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Jeremy Renner develops Steve McQueen biopic

Jeremy Renner is developing a Steve McQueen biopic with James ("Two Lovers") Gray as his screenwriter and a music-video director named Ian Zacharias as his director. Renner's performances in "The Town" and "The Hurt Locker" show he has the chops to play a McQueen-like action antihero. (Whether he can do the McQueen of "The Sand Pebbles" or "Love with a Proper Stranger" remains to be seen.) But the best news is that, however this film turns out, it has already triggered fresh interest in one of America's most original movie actors.

McQueen retooled the American man of action for the mid-twentieth century. He played dangerous games with reflexive grace and was a whiz at handling risky props. He was so completely credible in gritty roles because he made you feel that he had sweat and dust on his neck and behind his ears.

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He broke through to film stardom in John Sturges's "The Magnificent Seven," the stirring 1960 Western remake of Kurosawa's "The Seven Samurai." McQueen, as a wily rifleman, steals scenes with a cascade of graceful minimalist gestures, whether he's pumping lead into his gun or adjusting for glare with a cock of his cowboy hat. Sturges then made McQueen a superstar in the 1963 P.O.W. adventure, "The Great Escape." As one of the few Yankee officers in a Nazi prison camp, McQueen scuttles through the film in a battered flight jacket and a worn sweatshirt. Whether he's banging a baseball against the wall of an isolation cell to keep his sanity or gunning his motorcycle in full view of miles of barbed wire, McQueen is casual, pragmatic, and disrespectful but still very much a hero.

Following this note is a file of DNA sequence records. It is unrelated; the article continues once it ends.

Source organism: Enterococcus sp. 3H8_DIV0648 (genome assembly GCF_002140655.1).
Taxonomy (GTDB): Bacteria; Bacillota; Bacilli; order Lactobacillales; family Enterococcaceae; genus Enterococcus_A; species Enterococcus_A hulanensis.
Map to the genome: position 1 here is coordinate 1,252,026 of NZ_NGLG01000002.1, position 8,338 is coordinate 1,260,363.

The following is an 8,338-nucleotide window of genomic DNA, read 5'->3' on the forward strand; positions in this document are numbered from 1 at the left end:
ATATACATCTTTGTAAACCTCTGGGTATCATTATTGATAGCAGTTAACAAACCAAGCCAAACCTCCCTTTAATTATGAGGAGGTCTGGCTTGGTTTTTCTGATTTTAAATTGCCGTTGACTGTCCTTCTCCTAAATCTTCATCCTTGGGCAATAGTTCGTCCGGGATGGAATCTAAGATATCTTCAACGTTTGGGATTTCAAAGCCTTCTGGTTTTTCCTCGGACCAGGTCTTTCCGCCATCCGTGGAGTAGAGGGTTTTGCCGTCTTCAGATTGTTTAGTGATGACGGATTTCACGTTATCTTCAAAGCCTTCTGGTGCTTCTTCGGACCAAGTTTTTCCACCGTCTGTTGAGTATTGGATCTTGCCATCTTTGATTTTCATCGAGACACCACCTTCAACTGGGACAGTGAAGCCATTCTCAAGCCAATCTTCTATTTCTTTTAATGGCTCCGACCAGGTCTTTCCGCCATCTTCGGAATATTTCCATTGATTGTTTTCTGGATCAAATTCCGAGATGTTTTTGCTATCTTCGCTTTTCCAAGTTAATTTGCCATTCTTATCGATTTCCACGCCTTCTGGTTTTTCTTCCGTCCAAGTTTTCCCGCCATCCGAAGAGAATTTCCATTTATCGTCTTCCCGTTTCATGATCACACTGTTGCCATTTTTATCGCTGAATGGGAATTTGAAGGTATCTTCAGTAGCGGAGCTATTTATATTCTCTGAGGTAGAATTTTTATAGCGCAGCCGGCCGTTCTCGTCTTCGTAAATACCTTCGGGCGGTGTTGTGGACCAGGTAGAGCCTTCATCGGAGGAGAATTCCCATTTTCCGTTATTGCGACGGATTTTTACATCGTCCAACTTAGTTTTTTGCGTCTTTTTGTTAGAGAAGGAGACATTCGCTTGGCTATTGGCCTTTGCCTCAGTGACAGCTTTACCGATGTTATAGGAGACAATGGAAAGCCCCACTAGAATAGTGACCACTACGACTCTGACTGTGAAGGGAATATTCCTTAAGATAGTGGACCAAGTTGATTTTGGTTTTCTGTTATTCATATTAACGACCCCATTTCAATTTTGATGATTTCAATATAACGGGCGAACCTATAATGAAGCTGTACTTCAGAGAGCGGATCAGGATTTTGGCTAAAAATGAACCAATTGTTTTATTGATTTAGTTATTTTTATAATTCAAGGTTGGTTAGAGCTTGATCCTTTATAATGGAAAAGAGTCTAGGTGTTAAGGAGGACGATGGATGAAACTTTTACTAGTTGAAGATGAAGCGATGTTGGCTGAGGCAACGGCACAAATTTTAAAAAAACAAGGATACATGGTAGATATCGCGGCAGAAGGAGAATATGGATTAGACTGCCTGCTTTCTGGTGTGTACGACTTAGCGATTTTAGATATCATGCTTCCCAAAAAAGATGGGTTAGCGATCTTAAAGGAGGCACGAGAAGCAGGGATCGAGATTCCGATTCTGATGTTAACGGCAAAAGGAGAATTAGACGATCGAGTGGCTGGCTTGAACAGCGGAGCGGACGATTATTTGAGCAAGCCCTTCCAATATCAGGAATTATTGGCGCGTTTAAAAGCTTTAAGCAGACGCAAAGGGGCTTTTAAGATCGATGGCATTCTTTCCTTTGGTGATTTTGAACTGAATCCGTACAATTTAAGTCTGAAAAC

McQueen played his most iconic character in Peter Yates's "Bullitt," (1968), revealing his inner Bogart as an idealistic San Francisco police lieutenant with a clipped, sardonic manner. And he broke type, gloriously, as the larcenous Boston millionaire in Norman Jewison's "The Thomas Crown Affair" (also 1968). He savored every change in evening wear as if he were Gatsby, and audiences couldn't help falling in love with the pose. There was more than a little truth to that pose: McQueen, like Gatsby, was born in the Midwest, and after a stint in a California reform school and a tour in the Marines he started to make his fortune in the East, on the New York stage.

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McQueen delivered his greatest performance in Sam Peckinpah's "Junior Bonner," as a past-his-prime rodeo star. He displays just enough of his character's vanity and vestigial power to make his pain and failure sting. His kicked-in-the-ribs saddle tramp ranks with Paul Newman's punch-drunk hockey player in "Slap Shot" as one of the great athletic antiheroes. Whenever McQueen had material this strong, he proved to be an actor down to his bones.

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